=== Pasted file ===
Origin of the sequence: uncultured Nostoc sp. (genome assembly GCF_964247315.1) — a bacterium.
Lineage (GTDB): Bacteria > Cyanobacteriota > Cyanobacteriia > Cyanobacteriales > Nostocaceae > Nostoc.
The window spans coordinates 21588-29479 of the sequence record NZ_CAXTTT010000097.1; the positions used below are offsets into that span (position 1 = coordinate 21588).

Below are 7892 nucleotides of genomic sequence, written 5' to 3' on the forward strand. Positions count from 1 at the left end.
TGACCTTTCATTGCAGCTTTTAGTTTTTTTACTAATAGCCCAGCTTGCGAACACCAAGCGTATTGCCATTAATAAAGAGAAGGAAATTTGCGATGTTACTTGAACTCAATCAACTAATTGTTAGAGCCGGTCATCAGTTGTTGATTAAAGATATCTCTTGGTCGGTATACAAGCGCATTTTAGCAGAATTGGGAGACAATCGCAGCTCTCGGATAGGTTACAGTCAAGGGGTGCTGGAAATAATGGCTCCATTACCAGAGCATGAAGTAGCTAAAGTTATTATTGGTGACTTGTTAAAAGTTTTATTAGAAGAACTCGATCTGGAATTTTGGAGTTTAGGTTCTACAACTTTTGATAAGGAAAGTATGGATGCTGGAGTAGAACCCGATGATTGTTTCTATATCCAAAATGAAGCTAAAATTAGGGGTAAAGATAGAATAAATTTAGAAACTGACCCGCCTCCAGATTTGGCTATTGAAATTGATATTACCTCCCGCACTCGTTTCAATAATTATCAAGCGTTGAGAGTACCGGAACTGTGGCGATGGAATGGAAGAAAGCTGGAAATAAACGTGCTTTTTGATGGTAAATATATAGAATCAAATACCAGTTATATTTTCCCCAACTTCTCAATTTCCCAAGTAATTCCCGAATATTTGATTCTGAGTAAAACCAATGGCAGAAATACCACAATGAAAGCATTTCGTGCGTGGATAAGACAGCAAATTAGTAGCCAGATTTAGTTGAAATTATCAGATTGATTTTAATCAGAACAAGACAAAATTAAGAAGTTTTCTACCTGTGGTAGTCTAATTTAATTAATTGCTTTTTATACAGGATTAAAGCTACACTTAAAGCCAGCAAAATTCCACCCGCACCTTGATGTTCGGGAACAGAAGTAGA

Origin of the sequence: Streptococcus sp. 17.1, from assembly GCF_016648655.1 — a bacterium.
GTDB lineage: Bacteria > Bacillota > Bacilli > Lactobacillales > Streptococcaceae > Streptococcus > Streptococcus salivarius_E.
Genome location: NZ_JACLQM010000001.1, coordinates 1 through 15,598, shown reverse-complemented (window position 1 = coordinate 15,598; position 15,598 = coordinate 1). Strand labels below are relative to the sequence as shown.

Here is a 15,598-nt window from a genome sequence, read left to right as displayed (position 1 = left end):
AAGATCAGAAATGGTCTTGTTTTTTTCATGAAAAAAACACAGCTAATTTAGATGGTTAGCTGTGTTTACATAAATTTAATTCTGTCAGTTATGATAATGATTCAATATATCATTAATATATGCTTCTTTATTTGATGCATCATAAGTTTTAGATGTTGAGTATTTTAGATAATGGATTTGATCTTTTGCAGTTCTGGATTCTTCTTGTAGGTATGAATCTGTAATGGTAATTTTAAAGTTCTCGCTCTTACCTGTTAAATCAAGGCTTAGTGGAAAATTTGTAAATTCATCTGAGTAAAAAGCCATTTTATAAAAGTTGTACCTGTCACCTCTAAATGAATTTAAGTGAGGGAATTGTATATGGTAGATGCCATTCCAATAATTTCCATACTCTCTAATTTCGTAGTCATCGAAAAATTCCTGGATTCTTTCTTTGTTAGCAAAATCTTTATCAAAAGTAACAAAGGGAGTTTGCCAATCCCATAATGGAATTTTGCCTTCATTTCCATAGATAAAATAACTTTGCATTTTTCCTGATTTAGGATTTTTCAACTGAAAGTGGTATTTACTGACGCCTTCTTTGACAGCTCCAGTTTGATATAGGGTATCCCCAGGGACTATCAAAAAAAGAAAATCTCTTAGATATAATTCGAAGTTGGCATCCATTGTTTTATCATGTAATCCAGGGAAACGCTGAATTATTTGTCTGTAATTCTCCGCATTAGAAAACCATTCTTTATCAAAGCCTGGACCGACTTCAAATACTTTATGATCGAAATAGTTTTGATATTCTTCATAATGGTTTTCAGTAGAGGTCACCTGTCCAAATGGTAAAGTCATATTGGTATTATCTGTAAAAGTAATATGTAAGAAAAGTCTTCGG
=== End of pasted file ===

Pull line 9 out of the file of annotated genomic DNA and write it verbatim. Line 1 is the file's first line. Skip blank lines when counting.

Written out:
Here is a 15,598-nt window from a genome sequence, read left to right as displayed (position 1 = left end):